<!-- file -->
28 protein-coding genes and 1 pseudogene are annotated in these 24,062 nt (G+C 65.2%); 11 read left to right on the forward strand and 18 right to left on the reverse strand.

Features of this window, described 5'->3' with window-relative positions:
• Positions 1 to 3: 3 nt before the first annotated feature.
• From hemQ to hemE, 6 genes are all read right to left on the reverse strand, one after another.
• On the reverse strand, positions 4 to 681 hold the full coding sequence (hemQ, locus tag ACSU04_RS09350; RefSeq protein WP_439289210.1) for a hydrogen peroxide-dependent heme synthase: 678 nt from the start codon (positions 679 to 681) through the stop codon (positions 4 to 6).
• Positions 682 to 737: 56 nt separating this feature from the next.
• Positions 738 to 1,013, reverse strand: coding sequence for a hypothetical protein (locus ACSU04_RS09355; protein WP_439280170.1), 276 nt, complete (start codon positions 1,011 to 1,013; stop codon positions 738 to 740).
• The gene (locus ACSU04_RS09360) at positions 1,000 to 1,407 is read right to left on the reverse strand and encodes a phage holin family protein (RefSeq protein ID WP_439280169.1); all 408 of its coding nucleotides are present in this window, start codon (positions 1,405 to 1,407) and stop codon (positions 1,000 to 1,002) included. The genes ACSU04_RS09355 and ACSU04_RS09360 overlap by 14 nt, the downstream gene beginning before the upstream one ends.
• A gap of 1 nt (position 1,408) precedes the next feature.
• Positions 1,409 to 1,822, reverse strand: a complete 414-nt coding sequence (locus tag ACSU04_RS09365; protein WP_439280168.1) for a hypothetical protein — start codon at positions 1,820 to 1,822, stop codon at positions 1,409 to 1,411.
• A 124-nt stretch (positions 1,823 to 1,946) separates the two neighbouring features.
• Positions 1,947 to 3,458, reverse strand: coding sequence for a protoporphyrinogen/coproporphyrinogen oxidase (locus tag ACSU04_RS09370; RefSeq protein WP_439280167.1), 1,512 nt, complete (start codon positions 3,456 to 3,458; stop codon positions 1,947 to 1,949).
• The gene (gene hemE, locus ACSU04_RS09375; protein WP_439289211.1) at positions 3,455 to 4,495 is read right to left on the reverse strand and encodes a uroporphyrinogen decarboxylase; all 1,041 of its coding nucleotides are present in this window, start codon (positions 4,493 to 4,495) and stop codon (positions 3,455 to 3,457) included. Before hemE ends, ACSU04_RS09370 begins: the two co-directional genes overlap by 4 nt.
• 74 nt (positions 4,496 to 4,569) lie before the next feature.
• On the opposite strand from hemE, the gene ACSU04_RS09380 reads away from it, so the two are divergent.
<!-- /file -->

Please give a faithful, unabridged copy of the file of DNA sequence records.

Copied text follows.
28 protein-coding genes and 1 pseudogene are annotated in these 24,062 nt (G+C 65.2%); 11 read left to right on the forward strand and 18 right to left on the reverse strand.

Features of this window, described 5'->3' with window-relative positions:
• Positions 1 to 3: 3 nt before the first annotated feature.
• From hemQ to hemE, 6 genes are all read right to left on the reverse strand, one after another.
• On the reverse strand, positions 4 to 681 hold the full coding sequence (hemQ, locus tag ACSU04_RS09350; RefSeq protein WP_439289210.1) for a hydrogen peroxide-dependent heme synthase: 678 nt from the start codon (positions 679 to 681) through the stop codon (positions 4 to 6).
• Positions 682 to 737: 56 nt separating this feature from the next.
• Positions 738 to 1,013, reverse strand: coding sequence for a hypothetical protein (locus ACSU04_RS09355; protein WP_439280170.1), 276 nt, complete (start codon positions 1,011 to 1,013; stop codon positions 738 to 740).
• The gene (locus ACSU04_RS09360) at positions 1,000 to 1,407 is read right to left on the reverse strand and encodes a phage holin family protein (RefSeq protein ID WP_439280169.1); all 408 of its coding nucleotides are present in this window, start codon (positions 1,405 to 1,407) and stop codon (positions 1,000 to 1,002) included. The genes ACSU04_RS09355 and ACSU04_RS09360 overlap by 14 nt, the downstream gene beginning before the upstream one ends.
• A gap of 1 nt (position 1,408) precedes the next feature.
• Positions 1,409 to 1,822, reverse strand: a complete 414-nt coding sequence (locus tag ACSU04_RS09365; protein WP_439280168.1) for a hypothetical protein — start codon at positions 1,820 to 1,822, stop codon at positions 1,409 to 1,411.
• A 124-nt stretch (positions 1,823 to 1,946) separates the two neighbouring features.
• Positions 1,947 to 3,458, reverse strand: coding sequence for a protoporphyrinogen/coproporphyrinogen oxidase (locus tag ACSU04_RS09370; RefSeq protein WP_439280167.1), 1,512 nt, complete (start codon positions 3,456 to 3,458; stop codon positions 1,947 to 1,949).
• The gene (gene hemE, locus ACSU04_RS09375; protein WP_439289211.1) at positions 3,455 to 4,495 is read right to left on the reverse strand and encodes a uroporphyrinogen decarboxylase; all 1,041 of its coding nucleotides are present in this window, start codon (positions 4,493 to 4,495) and stop codon (positions 3,455 to 3,457) included. Before hemE ends, ACSU04_RS09370 begins: the two co-directional genes overlap by 4 nt.
• 74 nt (positions 4,496 to 4,569) lie before the next feature.
• On the opposite strand from hemE, the gene ACSU04_RS09380 reads away from it, so the two are divergent.